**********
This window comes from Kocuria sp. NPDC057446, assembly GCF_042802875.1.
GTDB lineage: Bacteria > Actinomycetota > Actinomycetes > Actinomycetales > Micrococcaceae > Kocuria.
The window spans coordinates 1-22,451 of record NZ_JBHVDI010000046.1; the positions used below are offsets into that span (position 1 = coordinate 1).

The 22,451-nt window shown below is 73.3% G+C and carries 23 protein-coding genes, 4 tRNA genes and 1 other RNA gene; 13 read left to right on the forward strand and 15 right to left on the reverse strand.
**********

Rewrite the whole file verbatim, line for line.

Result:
This window comes from Kocuria sp. NPDC057446, assembly GCF_042802875.1.
GTDB lineage: Bacteria > Actinomycetota > Actinomycetes > Actinomycetales > Micrococcaceae > Kocuria.
The window spans coordinates 1-22,451 of record NZ_JBHVDI010000046.1; the positions used below are offsets into that span (position 1 = coordinate 1).

The 22,451-nt window shown below is 73.3% G+C and carries 23 protein-coding genes, 4 tRNA genes and 1 other RNA gene; 13 read left to right on the forward strand and 15 right to left on the reverse strand.